I’m continuing my answers to questions we missed in yesterday’s presentation on Webinar Production and Management. Away we go!
Scott asked: Was this seminar scheduled at noon Central because there are fewer people in that time zone? How early or late should you schedule seminars in the US?
Answer: Yes, people living in the Mountain and Central time zones get a raw deal. But they are in great shape compared to the people in Alaska and Hawaii! Pacific and Eastern times always get the most attention for companies trying to reach a general nation-wide business audience. The cold, harsh laws of demographics tell you that those two time zones account for the highest concentration of businesses. Please don’t take this the wrong way. I’m not remotely suggesting that businesses in Chicago, Dallas, or Kansas City are any less valuable or important on an individual basis. Just that there are fewer of them than businesses in New York and Los Angeles. My general rule of thumb for public business webinars is that they shouldn’t start before 9am or after 4pm. Holding a one-hour event at 4pm is a little tricky, as some people take public transportation and bolt out the door at or before 5pm to catch their train. But I have seen a few companies offering national webinars at 1pm Pacific, which lets them get the middle of the country when they’re not at lunch. It even lets people in Hawaii join in the fun! You might want to give it a try.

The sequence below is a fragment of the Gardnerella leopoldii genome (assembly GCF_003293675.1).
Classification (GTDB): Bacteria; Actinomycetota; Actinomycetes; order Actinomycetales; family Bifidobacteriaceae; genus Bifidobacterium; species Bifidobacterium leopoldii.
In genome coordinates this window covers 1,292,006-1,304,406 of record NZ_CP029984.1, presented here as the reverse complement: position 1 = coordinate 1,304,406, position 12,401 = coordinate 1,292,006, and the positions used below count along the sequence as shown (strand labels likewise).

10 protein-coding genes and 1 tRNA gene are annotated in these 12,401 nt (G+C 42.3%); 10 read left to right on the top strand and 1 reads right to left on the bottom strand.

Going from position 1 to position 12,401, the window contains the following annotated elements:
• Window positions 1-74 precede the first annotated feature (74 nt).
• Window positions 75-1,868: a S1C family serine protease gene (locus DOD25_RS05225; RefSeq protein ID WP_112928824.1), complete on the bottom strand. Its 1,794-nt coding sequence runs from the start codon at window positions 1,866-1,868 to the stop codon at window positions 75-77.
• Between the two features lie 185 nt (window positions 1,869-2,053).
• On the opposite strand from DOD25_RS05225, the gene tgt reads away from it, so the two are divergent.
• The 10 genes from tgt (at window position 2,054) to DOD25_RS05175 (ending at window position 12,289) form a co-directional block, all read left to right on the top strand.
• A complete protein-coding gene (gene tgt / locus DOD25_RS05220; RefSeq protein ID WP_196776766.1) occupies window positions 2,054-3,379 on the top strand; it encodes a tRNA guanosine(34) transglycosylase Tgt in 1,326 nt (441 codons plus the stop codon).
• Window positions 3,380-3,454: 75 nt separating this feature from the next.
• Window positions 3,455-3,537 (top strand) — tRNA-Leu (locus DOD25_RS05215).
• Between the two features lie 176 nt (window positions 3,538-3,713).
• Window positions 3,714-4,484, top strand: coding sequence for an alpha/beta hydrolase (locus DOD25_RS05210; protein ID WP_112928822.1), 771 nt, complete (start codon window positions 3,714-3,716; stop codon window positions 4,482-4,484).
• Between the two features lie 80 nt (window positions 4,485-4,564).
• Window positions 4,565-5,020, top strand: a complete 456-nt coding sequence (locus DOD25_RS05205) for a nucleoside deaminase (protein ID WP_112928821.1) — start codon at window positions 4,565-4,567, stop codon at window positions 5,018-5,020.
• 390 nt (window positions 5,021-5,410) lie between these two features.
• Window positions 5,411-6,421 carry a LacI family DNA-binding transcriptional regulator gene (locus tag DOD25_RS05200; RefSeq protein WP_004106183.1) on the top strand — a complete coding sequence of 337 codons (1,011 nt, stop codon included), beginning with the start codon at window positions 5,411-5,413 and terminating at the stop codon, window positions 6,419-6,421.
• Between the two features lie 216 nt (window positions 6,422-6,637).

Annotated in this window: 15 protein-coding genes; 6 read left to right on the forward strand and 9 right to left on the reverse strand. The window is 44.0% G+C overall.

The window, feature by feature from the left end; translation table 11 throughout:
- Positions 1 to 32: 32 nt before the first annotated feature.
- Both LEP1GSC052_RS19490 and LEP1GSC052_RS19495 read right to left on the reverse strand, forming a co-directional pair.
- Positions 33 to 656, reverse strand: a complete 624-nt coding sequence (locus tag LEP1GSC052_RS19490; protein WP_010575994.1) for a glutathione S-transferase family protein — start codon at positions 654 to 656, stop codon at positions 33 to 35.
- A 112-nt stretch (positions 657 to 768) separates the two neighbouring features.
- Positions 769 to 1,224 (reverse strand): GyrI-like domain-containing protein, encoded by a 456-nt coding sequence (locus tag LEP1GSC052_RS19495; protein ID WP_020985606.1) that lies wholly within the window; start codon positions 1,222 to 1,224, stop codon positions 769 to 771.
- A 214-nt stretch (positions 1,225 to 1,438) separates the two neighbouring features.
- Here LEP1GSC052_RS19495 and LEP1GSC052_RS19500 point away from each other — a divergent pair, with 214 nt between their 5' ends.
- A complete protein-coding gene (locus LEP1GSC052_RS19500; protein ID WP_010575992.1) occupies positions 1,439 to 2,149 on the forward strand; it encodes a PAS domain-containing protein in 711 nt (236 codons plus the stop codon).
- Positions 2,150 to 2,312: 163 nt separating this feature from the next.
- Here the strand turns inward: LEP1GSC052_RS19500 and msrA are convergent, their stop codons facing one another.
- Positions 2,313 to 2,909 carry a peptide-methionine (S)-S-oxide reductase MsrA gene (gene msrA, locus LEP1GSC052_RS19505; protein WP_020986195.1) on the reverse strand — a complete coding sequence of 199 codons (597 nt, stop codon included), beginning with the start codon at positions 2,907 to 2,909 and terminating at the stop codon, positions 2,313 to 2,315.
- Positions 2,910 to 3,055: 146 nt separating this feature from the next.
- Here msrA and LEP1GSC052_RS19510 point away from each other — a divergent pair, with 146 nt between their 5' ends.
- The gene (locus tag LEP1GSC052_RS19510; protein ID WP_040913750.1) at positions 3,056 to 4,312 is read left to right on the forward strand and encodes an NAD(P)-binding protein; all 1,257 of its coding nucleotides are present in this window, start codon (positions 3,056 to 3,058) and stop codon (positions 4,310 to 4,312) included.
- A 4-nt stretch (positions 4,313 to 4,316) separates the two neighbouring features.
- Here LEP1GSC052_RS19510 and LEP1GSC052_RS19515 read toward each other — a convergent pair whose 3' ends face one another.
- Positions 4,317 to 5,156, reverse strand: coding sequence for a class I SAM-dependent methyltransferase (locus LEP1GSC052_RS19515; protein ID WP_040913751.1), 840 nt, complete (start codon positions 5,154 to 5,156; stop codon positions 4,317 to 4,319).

Colleen asked: Some people turn off images in Outlook. Shouldn’t your basic info be in text?
Answer: I asked one of the biggest email companies this question. The answer from three different specialists was that statistically speaking, the number of people who turn off images is insignificant for a mass mailing. Yes, some do. But the power of a well designed graphic message is so strong that you shouldn’t cheat yourself by catering to the simplest technical level. Instead, make sure you do two things. First, always include a text line in a tiny font right at the top of your email, before the header graphic. “If you have problems seeing this email, please click here for a web version.” Second, don’t compose your entire email out of graphic images. Use text for the key information and use graphics around the text to spice it up. That lets text-only users see the idea of the message so they can choose to click through to the web version if interested.
Edward asked: Why no text animation?
Answer: Because it makes me seasick. I really hate text animation. Like any good absolute rule, there are exceptions, and I have violated my own principle on occasion. But usually it ends up frustrating your audience. If you start using artistic effects like flying in text from off-screen, it distracts and detracts from the power of the message you are trying to convey. If you do text reveals (either a bullet point at a time or things like typewriter effect to show the letters appearing sequentially), your fast readers are frustrated in being forced to wait for your pacing. There are very few times you can’t make just as good an emphasis and audience focus by drawing a box around a piece of text or using an arrow pointer with your web conferencing tool’s annotation feature.